Casey McCafferty’s carved wooden pieces are inspired by mythology and the sculpture and paintings of more ancient civilisations. “I’m using my own primal urges, too. I don’t like to plan,” says the artist, who works in wood and stone in his New Jersey studio, creating furniture and sculptures identifiable by their freestyle sensibility, totemic presence, lumps, bumps and facial features. Thrusting hands, popping eyes and jutting noses are all here: humorous but human. “My interest in body parts comes from ancient art, from Greek to Oceanic, and the way it implies a collectivity among people.”


McCafferty’s latest body of work is called Head Hand Foot – a series of works whose very title evokes the surreal anthropomorphism that infuses his practice. It marks the artist’s global representation by Gallery FUMI.


Among the new pieces are a side table in oiled walnut from which a totem emerges, and another with a highly figurative foot. A coffee table in ash has been oxidised to create a greyish weathered finish. “I like using natural applications that work with the tanins in the wood and create a new colour,” says McCafferty. A seat with two sculptural totems is in red cedar, a piece of timber that has been in the studio for a long time, waiting for McCafferty’s hand to fall upon it. “It is,” he says, “the most beautiful red.”


McCafferty comes from a family of stone masons, but fell in love with wood and its unique sculptural possibilities early on. “I would call myself self-taught,” he says,“though as I was developing my skills, I always stumbled onto an older, wiser person who could show me the way.” Now McCafferty is the absolute expert of his own style, using a range of chisels and mallets – mostly highly customised with curly maple handles he makes on a lathe – to draw onto, into and around the wood; to gouge it and shape it and chisel away at it, all to create his soft and alluring biomorphic elaborations.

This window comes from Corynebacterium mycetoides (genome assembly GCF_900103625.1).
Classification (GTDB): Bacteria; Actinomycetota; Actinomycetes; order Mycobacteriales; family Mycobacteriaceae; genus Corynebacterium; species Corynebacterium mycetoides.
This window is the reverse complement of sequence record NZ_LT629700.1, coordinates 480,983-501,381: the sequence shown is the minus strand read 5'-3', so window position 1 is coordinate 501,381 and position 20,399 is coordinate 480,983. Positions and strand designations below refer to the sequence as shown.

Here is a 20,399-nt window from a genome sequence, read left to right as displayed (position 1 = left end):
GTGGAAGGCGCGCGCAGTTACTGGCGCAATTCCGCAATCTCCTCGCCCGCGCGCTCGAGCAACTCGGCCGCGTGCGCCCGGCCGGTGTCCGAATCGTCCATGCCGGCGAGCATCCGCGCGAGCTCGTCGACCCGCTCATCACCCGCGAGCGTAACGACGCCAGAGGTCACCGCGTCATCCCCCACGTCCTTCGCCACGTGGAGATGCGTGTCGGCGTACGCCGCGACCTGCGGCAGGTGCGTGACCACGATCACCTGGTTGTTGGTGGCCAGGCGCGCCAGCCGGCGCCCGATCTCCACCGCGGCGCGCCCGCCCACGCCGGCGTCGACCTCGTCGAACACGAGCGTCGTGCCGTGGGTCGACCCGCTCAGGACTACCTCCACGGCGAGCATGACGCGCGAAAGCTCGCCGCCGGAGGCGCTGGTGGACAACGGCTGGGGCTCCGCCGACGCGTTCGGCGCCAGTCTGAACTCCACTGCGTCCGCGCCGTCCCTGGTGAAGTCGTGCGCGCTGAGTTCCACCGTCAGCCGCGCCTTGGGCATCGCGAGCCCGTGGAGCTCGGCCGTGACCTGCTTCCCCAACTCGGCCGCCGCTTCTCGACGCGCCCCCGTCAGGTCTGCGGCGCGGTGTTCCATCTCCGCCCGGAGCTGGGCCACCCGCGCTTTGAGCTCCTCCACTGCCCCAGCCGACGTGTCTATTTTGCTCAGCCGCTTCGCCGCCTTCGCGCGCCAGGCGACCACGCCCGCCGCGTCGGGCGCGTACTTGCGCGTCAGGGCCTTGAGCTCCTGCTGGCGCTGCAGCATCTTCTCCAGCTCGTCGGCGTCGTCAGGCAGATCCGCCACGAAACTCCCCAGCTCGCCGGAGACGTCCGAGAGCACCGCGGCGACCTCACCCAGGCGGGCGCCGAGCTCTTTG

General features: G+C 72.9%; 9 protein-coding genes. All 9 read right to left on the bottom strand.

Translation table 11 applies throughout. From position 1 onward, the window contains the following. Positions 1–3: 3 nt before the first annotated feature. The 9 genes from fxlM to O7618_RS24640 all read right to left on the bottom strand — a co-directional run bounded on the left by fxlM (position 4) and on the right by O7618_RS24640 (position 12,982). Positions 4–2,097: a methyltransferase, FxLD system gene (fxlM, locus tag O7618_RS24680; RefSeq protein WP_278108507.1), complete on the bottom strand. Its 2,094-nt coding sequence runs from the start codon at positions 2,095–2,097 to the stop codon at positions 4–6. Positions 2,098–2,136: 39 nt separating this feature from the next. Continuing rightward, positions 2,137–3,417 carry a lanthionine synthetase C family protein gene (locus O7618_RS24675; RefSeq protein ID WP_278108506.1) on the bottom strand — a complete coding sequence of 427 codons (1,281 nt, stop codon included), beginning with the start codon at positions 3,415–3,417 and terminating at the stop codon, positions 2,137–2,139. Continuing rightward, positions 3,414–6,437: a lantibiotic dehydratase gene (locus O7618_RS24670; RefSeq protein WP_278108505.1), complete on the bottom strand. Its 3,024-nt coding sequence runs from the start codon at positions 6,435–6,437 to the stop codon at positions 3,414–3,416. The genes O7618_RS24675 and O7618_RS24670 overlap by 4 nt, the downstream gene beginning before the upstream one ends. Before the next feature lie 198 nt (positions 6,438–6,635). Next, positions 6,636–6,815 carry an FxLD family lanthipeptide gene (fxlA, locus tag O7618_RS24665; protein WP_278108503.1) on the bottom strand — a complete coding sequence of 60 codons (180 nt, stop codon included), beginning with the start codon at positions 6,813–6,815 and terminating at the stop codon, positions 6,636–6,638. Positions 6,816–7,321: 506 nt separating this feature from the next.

“One of my favourite tools is a 70-year-old draw knife I found in a Californian flea market,”he says. “It has a really long blade and you hold it in both hands, drawing the knife towards your body, to take off shavings, to round things off.” His work, then, is an extension of his physical self. Improvised and spontaneous, even McCafferty doesn’t know where a piece will end up.  


As part of Head Hand Foot, McCafferty has made a series of cabinets for the first time since he walked away from his role as a provider of high-end furniture for architectural interiors. “The cabinets I am creating now are a 360-degree canvas, with figurative features on all sides, and even in the interior,” he explains. “I am carving every facet.” Like a sculpture, they are made to be seen front, back and side.


And then there are mirror frames. Sensual and shapely, they recall a Picasso guitar, or Man Ray’s Violin d’Ingres. Here the artist sometimes allows the outline form to speak for itself, while other frames are alive with carving: bulges, handles and details that teeter on the brink of figurative and abstract.


Nature, though, is never far away. McCafferty plays his materials, transforming wood into softly rounded pebbles for his suspended Hag Stones sculpture. A string of clustered forms, the natural colours of the wood – ash, red elm, butternut, walnut, white oak, grey –  co-mingle like stones on a beach. Slender Cairn totems, carved from cedar, and looking as soft as soap, or limestone eroded by water, reach over two metres high.  


McCafferty has certainly marked out his own artistic territory, though he would acknowledge the influence of predecessors of the American Studio Craft movement, including JB Blunk and Wendell Castle. His pieces have found a place beside theirs in collectors’ homes and museum collections, while in an impressive London home, eight works, including totemic lights that flank the entrance, sit near those by Picasso and Twombly. “I am in awe of those artists,” admits McCafferty. “But I see myself as a crafts person who gets to do whatever he wants.”

Words by Caroline Roux

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